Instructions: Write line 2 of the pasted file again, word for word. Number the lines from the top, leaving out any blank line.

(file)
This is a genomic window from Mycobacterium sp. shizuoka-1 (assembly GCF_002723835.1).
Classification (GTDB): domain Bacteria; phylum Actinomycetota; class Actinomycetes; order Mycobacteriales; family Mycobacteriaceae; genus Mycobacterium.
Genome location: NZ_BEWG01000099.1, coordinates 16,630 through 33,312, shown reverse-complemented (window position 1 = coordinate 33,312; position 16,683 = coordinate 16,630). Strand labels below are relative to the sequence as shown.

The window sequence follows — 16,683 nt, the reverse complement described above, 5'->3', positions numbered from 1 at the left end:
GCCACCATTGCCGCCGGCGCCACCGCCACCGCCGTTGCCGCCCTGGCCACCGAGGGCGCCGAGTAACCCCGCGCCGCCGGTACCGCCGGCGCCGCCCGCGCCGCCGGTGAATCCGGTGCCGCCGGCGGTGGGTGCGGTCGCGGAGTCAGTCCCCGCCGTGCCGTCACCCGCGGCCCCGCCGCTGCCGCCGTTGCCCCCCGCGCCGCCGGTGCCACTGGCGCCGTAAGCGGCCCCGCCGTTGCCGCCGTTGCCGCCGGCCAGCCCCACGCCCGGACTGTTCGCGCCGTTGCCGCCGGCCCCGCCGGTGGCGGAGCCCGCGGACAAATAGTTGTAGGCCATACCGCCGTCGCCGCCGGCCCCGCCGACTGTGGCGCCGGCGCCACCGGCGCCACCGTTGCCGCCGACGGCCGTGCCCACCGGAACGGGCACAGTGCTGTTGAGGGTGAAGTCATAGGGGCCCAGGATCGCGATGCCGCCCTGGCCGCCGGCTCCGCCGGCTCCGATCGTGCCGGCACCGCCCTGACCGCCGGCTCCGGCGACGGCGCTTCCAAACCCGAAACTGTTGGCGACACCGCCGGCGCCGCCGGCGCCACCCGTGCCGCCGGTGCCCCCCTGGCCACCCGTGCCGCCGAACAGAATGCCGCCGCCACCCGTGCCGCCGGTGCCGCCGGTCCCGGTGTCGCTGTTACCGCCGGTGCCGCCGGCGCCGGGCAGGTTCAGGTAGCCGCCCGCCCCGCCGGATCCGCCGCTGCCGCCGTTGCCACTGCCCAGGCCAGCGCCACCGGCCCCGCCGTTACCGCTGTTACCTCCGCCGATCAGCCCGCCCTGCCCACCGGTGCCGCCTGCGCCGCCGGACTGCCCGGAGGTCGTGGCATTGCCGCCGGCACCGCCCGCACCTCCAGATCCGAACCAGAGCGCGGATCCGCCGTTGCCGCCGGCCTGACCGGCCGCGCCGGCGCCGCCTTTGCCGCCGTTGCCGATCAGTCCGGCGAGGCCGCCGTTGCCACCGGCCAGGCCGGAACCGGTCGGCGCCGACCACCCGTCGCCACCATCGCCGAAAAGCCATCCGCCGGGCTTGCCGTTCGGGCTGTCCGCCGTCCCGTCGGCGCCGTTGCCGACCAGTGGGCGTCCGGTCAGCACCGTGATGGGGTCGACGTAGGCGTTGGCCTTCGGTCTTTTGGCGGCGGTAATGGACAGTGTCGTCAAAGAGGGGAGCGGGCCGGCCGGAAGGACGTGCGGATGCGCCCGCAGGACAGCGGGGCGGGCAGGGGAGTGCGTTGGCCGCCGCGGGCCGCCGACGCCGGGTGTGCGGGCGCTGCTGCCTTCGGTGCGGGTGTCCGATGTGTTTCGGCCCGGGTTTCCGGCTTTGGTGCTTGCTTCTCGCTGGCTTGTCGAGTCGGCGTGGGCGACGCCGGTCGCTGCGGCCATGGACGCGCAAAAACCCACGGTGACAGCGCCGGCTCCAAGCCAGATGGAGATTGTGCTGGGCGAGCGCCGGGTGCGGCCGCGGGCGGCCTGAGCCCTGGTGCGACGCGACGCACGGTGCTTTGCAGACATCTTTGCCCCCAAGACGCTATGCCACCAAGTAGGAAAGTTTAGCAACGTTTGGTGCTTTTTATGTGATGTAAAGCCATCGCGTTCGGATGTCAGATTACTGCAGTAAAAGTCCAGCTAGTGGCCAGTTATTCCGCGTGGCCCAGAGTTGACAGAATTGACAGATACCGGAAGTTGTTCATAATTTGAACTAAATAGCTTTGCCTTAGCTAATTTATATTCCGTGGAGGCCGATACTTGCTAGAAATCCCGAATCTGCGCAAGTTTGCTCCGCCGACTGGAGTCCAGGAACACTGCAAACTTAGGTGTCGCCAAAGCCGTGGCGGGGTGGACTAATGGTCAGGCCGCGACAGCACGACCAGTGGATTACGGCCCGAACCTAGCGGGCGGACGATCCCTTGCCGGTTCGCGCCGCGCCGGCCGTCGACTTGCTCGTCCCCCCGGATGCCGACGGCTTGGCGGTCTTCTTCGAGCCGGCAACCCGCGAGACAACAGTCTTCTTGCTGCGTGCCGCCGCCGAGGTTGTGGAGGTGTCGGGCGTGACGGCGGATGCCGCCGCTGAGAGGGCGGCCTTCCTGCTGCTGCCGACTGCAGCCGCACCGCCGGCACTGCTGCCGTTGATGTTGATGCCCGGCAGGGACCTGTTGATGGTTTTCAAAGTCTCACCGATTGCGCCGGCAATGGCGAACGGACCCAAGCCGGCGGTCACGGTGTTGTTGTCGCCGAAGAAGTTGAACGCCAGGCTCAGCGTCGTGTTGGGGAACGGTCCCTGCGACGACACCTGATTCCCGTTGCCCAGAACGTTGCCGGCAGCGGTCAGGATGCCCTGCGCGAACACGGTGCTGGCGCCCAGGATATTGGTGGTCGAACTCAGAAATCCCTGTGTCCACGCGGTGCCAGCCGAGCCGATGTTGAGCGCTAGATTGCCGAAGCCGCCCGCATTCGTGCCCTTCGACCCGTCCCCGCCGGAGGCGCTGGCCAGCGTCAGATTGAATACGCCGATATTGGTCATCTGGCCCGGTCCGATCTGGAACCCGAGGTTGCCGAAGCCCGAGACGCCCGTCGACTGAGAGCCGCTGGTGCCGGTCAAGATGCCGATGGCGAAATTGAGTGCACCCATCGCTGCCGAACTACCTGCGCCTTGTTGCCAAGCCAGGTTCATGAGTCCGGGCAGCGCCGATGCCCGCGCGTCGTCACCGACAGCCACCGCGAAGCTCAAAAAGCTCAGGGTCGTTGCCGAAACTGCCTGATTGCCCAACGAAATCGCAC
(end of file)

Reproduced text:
Classification (GTDB): domain Bacteria; phylum Actinomycetota; class Actinomycetes; order Mycobacteriales; family Mycobacteriaceae; genus Mycobacterium.